The diversity of European cultures and ways of life, …roughly translated, means the need to protect the sector from U.S. competition.
(Stern 1994a: 18)
It's a war to protect art, say the French. What art, ask the Americans.
(Cohen 1994: H1)
We're going to ruin your culture just like we ruined our own.
(Jay Leno, 1994 promotional spot for the pan-European NBC Super Channel)
By the time you read this chapter, the General Agreement on Tariffs and Trade (GATT) will be dead. In January 1995, the World Trade Organisation (WTO) came into being, replacing the agreements and buying the bureaucrats that had been foremost amongst the international institutional voices of laissez-faire economics since Bretton Woods. The last gasp of the GATT came with the 20,000 page protocols, weighing 850 kilogrammes, that were agreed in Geneva in December 1993, signed in Marrakesh in April 1994, and ratified domestically by its 125 members and fellow-travellers over the next eight months. But its effects will be felt-through the work of the new organization-beyond its life. Although the audiovisual market was extremely prominent in these deliberations, in keeping with the shift in emphasis from trade in goods to trade in services (TIS), the US attempt to proscribe cultural protectionism was opposed by virtually every other nation, and cinema and television were finally excluded from the agreement. This chapter traces the history to that debate and the forms of life that generated it, via an examination of the new international division of cultural labour (NICL). But first, some background to the GATT and American audiovisual export, before we return to the cultural politics of the Uruguay Round.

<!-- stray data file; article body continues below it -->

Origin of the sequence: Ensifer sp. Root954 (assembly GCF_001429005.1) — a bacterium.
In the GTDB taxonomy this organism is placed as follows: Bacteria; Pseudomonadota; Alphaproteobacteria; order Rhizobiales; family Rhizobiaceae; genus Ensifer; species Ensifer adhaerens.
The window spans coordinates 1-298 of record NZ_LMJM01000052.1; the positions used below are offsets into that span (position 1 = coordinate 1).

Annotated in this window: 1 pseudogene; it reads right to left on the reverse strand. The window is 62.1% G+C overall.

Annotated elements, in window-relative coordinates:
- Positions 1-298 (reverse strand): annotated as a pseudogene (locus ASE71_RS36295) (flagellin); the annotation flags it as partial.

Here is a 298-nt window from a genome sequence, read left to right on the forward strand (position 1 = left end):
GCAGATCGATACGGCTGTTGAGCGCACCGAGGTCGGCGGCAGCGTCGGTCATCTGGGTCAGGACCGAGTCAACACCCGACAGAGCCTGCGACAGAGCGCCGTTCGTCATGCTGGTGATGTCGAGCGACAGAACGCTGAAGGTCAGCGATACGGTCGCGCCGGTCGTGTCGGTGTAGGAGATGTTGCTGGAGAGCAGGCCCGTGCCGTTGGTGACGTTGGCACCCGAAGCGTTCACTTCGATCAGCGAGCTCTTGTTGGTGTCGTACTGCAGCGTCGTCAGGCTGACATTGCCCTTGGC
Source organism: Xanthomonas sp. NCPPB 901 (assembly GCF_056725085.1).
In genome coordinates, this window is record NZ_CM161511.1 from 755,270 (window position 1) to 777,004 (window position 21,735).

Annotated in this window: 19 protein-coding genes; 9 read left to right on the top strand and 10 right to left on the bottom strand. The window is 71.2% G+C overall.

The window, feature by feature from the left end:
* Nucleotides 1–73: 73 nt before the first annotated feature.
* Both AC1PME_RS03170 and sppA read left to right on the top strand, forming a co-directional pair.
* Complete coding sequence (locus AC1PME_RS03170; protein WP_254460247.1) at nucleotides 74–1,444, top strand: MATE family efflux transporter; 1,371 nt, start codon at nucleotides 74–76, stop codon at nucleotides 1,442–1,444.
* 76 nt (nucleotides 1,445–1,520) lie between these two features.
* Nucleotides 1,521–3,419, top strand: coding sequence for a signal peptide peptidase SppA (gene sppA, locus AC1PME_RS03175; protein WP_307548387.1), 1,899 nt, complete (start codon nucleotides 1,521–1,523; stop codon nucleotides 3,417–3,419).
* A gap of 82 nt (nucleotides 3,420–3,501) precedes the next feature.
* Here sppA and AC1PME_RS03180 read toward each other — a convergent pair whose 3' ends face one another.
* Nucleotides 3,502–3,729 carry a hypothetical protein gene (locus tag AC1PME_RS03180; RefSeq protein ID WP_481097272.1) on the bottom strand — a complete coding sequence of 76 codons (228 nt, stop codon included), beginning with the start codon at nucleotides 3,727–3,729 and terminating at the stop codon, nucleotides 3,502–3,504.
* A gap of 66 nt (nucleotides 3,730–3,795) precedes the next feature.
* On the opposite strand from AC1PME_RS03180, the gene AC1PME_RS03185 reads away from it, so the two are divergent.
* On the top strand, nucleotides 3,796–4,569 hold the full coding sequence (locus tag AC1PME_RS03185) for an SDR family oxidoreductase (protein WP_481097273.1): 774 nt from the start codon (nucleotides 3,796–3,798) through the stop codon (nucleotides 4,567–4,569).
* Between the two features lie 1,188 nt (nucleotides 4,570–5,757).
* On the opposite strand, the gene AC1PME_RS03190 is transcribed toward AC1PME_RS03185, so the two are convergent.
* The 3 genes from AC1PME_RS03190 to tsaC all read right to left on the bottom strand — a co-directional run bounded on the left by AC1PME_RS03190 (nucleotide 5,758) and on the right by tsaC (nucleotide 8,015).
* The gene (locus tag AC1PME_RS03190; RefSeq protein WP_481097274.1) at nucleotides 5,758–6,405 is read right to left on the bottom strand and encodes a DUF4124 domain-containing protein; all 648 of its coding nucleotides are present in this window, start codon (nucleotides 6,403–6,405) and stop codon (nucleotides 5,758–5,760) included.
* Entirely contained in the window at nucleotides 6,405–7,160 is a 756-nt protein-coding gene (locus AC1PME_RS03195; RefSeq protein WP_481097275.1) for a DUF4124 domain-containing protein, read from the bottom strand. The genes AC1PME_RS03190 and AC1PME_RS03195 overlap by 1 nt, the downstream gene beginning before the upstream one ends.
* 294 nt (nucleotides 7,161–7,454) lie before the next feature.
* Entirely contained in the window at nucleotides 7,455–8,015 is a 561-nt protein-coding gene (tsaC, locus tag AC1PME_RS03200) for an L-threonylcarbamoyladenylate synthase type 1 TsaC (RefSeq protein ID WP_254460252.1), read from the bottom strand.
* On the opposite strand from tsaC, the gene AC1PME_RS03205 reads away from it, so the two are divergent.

Who can be blind today to the threat of a world gradually invaded by an identical culture, Anglo-Saxon culture, under the cover of economic liberalism?
(François Mitterrand quoted in Brooks 1994:35)
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Publication information: Book title: Film Policy: International, National, and Regional Perspectives. Contributors: Albert Moran - Editor. Publisher: Routledge. Place of publication: London. Publication year: 1996. Page number: 72.
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